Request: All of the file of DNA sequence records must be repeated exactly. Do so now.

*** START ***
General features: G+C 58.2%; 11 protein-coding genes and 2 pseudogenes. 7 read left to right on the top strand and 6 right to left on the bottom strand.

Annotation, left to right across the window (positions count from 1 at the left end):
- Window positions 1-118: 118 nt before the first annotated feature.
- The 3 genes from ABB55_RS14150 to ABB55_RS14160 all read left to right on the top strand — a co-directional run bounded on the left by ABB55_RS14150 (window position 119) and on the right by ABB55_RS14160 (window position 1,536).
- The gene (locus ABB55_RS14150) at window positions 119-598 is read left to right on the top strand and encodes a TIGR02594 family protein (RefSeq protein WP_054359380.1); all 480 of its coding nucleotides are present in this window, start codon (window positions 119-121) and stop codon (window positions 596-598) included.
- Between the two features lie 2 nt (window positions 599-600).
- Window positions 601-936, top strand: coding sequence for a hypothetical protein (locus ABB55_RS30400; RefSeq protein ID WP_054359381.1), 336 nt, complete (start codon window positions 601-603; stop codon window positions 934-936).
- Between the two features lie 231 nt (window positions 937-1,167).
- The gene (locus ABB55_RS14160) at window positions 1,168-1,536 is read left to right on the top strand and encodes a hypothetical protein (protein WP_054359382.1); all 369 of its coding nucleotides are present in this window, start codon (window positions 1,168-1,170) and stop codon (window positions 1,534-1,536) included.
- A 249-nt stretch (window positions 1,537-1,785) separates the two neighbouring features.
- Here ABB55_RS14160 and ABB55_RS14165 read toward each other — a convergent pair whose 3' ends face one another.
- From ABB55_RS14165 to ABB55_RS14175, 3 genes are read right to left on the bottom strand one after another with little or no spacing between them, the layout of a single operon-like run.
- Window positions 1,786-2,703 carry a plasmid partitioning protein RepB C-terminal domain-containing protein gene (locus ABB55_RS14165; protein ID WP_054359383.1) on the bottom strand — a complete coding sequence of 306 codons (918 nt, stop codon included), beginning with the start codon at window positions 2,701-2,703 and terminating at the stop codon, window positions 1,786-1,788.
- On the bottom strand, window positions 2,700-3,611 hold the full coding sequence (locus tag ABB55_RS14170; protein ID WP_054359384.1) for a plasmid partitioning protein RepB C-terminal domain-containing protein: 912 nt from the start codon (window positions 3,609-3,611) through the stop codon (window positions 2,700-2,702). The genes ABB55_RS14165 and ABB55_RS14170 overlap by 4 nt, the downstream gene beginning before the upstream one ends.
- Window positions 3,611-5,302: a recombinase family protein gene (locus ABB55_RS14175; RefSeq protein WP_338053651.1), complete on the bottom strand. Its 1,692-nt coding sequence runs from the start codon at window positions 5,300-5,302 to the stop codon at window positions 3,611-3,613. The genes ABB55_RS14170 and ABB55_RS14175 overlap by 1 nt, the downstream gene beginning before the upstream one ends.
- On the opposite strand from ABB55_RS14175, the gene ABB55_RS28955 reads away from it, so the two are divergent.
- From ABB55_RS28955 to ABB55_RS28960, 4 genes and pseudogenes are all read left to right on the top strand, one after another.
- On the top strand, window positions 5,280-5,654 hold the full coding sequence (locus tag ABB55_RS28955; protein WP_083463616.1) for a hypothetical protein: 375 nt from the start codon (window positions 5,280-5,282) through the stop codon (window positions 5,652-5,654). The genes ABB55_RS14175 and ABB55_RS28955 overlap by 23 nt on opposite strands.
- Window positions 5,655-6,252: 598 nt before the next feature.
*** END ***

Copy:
General features: G+C 58.2%; 11 protein-coding genes and 2 pseudogenes. 7 read left to right on the top strand and 6 right to left on the bottom strand.

Annotation, left to right across the window (positions count from 1 at the left end):
- Window positions 1-118: 118 nt before the first annotated feature.
- The 3 genes from ABB55_RS14150 to ABB55_RS14160 all read left to right on the top strand — a co-directional run bounded on the left by ABB55_RS14150 (window position 119) and on the right by ABB55_RS14160 (window position 1,536).
- The gene (locus ABB55_RS14150) at window positions 119-598 is read left to right on the top strand and encodes a TIGR02594 family protein (RefSeq protein WP_054359380.1); all 480 of its coding nucleotides are present in this window, start codon (window positions 119-121) and stop codon (window positions 596-598) included.
- Between the two features lie 2 nt (window positions 599-600).
- Window positions 601-936, top strand: coding sequence for a hypothetical protein (locus ABB55_RS30400; RefSeq protein ID WP_054359381.1), 336 nt, complete (start codon window positions 601-603; stop codon window positions 934-936).
- Between the two features lie 231 nt (window positions 937-1,167).
- The gene (locus ABB55_RS14160) at window positions 1,168-1,536 is read left to right on the top strand and encodes a hypothetical protein (protein WP_054359382.1); all 369 of its coding nucleotides are present in this window, start codon (window positions 1,168-1,170) and stop codon (window positions 1,534-1,536) included.
- A 249-nt stretch (window positions 1,537-1,785) separates the two neighbouring features.
- Here ABB55_RS14160 and ABB55_RS14165 read toward each other — a convergent pair whose 3' ends face one another.
- From ABB55_RS14165 to ABB55_RS14175, 3 genes are read right to left on the bottom strand one after another with little or no spacing between them, the layout of a single operon-like run.
- Window positions 1,786-2,703 carry a plasmid partitioning protein RepB C-terminal domain-containing protein gene (locus ABB55_RS14165; protein ID WP_054359383.1) on the bottom strand — a complete coding sequence of 306 codons (918 nt, stop codon included), beginning with the start codon at window positions 2,701-2,703 and terminating at the stop codon, window positions 1,786-1,788.
- On the bottom strand, window positions 2,700-3,611 hold the full coding sequence (locus tag ABB55_RS14170; protein ID WP_054359384.1) for a plasmid partitioning protein RepB C-terminal domain-containing protein: 912 nt from the start codon (window positions 3,609-3,611) through the stop codon (window positions 2,700-2,702). The genes ABB55_RS14165 and ABB55_RS14170 overlap by 4 nt, the downstream gene beginning before the upstream one ends.
- Window positions 3,611-5,302: a recombinase family protein gene (locus ABB55_RS14175; RefSeq protein WP_338053651.1), complete on the bottom strand. Its 1,692-nt coding sequence runs from the start codon at window positions 5,300-5,302 to the stop codon at window positions 3,611-3,613. The genes ABB55_RS14170 and ABB55_RS14175 overlap by 1 nt, the downstream gene beginning before the upstream one ends.
- On the opposite strand from ABB55_RS14175, the gene ABB55_RS28955 reads away from it, so the two are divergent.
- From ABB55_RS28955 to ABB55_RS28960, 4 genes and pseudogenes are all read left to right on the top strand, one after another.
- On the top strand, window positions 5,280-5,654 hold the full coding sequence (locus tag ABB55_RS28955; protein WP_083463616.1) for a hypothetical protein: 375 nt from the start codon (window positions 5,280-5,282) through the stop codon (window positions 5,652-5,654). The genes ABB55_RS14175 and ABB55_RS28955 overlap by 23 nt on opposite strands.
- Window positions 5,655-6,252: 598 nt before the next feature.